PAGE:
Located on the Grange Park District, the gallery, or Musée des beaux-arts de l’Ontario, is one of the largest in North America with noteworthy collections that include African, Canadian, European and Renaissance art; drawings; the graphic arts and photography; prints; and sculptures. It also has a cafe, library, lecture hall, requisite restaurant, and theatre hall.
© 2013 commons.wikimedia.org
As impressive as that it, the Gallery makes a statement on the outside, before you even enter its exhibition spaces. Its facade on Dundas Street, for example, won praise for restraint, subtlety, and gossamer-like presence. The blue titanium exterior on the facade facing Grange Park, however, is bold with the inclusion of stairwell looking like its punched its way through the material.
© 2013 commons.wikimedia.org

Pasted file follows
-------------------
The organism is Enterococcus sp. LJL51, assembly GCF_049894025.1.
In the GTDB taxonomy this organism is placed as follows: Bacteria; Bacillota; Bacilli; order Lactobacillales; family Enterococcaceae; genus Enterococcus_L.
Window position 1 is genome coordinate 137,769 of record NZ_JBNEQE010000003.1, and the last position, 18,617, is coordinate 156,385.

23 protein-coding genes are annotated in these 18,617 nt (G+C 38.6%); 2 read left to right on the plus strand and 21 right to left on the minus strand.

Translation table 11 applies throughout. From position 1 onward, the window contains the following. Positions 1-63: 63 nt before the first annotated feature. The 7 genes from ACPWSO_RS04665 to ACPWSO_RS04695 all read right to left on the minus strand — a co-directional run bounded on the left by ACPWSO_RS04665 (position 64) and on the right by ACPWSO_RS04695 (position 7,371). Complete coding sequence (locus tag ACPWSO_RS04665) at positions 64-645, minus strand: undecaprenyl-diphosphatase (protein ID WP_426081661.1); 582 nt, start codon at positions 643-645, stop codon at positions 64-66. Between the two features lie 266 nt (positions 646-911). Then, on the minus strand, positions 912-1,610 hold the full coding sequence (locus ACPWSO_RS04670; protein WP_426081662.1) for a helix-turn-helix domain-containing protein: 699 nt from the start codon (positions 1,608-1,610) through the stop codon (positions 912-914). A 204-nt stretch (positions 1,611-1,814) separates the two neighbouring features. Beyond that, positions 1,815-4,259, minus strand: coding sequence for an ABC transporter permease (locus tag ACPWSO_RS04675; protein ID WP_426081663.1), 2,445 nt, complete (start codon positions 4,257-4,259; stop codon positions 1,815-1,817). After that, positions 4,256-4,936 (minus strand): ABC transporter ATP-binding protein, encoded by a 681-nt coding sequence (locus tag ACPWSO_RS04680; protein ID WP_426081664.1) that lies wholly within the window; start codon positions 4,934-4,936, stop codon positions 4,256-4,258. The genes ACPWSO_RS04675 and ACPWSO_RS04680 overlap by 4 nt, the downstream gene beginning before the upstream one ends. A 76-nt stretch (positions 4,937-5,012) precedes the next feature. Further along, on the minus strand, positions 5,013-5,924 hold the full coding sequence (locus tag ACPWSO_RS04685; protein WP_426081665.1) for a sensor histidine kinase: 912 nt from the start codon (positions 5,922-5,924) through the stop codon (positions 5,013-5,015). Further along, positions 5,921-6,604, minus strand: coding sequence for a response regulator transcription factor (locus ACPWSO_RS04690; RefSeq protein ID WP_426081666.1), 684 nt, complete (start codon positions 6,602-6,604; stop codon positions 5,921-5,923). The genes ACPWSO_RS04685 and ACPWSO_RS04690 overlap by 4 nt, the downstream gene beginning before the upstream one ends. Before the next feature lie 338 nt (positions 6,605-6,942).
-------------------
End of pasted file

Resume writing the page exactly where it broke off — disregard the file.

…admired for the sensuous curves of titanium which form the outer skin of the Guggenheim Museum’s Bilbao location along with the Walt Disney Concert Hall in Los Angeles, has consistently managed to surprise and impress over his long and storied career.
One of his most recent creations is New York City’s Beekman Tower, the tallest residential tower in the world. From a distance, the building seems out-of-place and its surface appears as if something has gone horribly wrong. It’s only as you get closer you realize Gehry has introduced his trademark curved metal as the tower’s exterior. Upon closer inspection still do you fully realize and appreciate the enormous complexity of engineering involved–that of undulating water being poured from an unseen source above. It’s a building so exquisite, in fact, the first reaction you have will be that of shivers down your spine. To continue reading the Architecture page, click here.